3. The third, and pretty remote, reason is if the project itself is something that the animator is genuinely passionately interested in, they may make the move. Although it has to be said that this is a pretty rare occurence.
So it would seem that the solution for the company is therefore not to make itself so difficult because of location in the first place. Actually, not so. Given that teams tend to swell as games develop and projects try to complete, the problem that developers have is facilities. The rent in an office in Leamington Spa is considerably cheaper per square foot than it is in central London, and games being as they are longer-term projects than your average piece of post-production work or TV ads, the economics come down on the wrong side for a development company. Centrally located developers tend not to last because they can't pay the rent.
The upshot is that a lot of companies big and small end up trying to hire people permanently, or on a rolling contract at the very least. Be they big publishers, or mid-size developers, the juggle between people hiring and rent keeps them in an awkward middle ground of pass-the-parcel either within teams, or between teams. It's the middle way.
The problem with the middle way is that it is not flexible. When your company is permanently committed to having a staff and possibly a tools division, requisite administration staff, and so on, it becomes a lot less flexible again. Companies of that size have to become much more formalised affairs, but at the same time the atmosphere in these companies can become like silos, as I mentioned in my last article.
There are several potential solutions to this problem, though each is not without its downside.
The first is Don't Grow. Develop a working structure that means you simply refuse to hire new staff for almost any reason. Some jobs (like audio, or dialogue) can be contracted out ad hoc as needs be anyway, so you do that, but in the main you keep a fixed number of artists, programmers, designers and so on plus or minus the odd guy. What a company that does this is doing is creating a family environment where everyone is in it for the long haul, and such companies adopt the 'It's done when we say it's done' approach. 3D Realms, for instance, would appear to be pursuing this strategy - but it does mean Duke Nukem Forever may take an Ice Age to turn up.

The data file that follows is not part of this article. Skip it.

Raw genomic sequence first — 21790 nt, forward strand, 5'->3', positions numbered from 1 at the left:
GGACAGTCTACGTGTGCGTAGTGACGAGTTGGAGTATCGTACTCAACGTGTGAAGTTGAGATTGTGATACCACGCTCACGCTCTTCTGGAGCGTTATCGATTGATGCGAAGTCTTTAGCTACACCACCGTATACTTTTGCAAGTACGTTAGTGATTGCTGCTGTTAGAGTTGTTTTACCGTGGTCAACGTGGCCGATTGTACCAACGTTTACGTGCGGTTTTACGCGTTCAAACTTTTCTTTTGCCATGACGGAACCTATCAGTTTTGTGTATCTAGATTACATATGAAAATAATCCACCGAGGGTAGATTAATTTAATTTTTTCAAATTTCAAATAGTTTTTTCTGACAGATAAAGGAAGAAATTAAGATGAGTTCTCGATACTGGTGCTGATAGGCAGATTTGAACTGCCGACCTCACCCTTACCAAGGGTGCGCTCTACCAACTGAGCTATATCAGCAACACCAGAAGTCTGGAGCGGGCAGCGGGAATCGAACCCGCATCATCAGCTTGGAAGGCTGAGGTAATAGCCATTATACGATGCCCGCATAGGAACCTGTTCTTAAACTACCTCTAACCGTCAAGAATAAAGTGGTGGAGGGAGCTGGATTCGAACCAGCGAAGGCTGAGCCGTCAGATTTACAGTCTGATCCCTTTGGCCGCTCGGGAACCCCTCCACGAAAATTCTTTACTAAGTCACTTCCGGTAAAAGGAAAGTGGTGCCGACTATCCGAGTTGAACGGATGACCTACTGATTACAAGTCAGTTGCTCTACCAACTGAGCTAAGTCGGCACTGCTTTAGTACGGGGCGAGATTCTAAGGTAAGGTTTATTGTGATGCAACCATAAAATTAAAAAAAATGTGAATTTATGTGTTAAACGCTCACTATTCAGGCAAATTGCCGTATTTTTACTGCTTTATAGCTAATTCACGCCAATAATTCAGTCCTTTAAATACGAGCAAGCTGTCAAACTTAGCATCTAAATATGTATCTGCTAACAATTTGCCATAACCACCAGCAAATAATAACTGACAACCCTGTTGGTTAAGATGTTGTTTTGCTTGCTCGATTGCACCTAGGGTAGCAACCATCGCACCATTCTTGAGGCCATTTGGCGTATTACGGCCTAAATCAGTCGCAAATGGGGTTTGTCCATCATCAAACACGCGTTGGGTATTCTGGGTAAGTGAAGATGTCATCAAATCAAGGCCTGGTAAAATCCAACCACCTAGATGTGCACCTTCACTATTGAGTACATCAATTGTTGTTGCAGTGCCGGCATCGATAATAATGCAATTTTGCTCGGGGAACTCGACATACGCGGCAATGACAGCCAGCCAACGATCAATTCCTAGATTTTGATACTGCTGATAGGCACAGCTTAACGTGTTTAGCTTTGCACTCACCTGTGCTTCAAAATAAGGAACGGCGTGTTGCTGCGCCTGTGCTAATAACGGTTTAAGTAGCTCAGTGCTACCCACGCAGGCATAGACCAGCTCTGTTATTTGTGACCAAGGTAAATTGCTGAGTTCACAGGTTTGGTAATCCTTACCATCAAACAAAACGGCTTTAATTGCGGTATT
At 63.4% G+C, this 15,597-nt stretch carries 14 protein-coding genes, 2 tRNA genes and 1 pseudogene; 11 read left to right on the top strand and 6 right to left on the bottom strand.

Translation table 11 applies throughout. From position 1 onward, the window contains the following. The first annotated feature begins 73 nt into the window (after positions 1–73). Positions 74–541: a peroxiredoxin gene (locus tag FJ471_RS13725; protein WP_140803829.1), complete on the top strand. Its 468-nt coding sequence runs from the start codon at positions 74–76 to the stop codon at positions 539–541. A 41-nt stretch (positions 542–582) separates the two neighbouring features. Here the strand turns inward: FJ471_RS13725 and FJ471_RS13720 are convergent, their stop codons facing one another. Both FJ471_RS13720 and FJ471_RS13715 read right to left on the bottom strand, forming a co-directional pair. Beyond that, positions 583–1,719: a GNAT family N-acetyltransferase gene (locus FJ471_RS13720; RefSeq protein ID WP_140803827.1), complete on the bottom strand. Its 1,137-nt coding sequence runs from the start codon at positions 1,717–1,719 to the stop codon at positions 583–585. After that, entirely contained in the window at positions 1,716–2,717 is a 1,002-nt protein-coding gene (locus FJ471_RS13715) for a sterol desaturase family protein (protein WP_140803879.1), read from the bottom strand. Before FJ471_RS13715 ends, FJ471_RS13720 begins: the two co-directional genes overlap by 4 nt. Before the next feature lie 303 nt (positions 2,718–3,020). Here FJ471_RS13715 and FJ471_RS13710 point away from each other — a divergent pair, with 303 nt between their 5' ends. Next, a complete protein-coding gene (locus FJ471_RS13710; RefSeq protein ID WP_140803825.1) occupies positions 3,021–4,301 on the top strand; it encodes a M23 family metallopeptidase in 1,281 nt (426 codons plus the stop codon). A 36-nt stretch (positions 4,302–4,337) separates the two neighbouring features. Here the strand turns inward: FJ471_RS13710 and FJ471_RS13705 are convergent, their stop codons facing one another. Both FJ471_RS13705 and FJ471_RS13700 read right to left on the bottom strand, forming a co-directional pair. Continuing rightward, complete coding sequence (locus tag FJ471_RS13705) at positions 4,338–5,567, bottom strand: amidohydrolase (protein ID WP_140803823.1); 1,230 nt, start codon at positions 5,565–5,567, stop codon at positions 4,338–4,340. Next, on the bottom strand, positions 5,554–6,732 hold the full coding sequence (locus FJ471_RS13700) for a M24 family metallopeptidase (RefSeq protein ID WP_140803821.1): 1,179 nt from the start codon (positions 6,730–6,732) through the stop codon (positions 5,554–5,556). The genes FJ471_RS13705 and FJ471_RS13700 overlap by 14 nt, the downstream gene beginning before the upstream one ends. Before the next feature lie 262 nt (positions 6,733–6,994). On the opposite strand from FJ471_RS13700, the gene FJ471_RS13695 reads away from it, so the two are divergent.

The second solution is Find a Steady Income. Game development is not, by nature, a steady income business. It's a pulse-driven business, where large cash injections cover long periods of losses (if all goes well) and therefore difficult. Steady incomes do exist, however, and they are called 'subscriptions' and 'pay-to-play'. Subscription-based gaming is becoming a more and more interesting proposition as time goes on, catering as it does to loyal long-term customers and focussing on a gradual but steady wad of cash coming in the company doors. MMOGs are one example, but so too are the huge rise in the likes of poker sites, niche games like Puzzle Pirates, and accessing another world in Second Life.
The third solution is Grow Like All Crazy. Rather than remaining modest, in this strategy you hoover up investor cash, Wall Street cash, whatever you can and you create twenty teams, each passing around common resources like animators. This strategy basically demands that the developer find a usable product line that can fund such an expansion (A GTA or a FIFA), and then pour the cash into opening offices world-wide, creating large teams etc, and becoming a publisher. EA do this. Take Two have taken to doing this since they struck it lucky. Unfortunately this isn't a solution that many have the opportunity to use, but it is a solution for the lucky few. Whether it works or not is another question, as such growth tends to mean importing full corporate structure and a whole management class pretty darn quickly, and that can have devastating effects.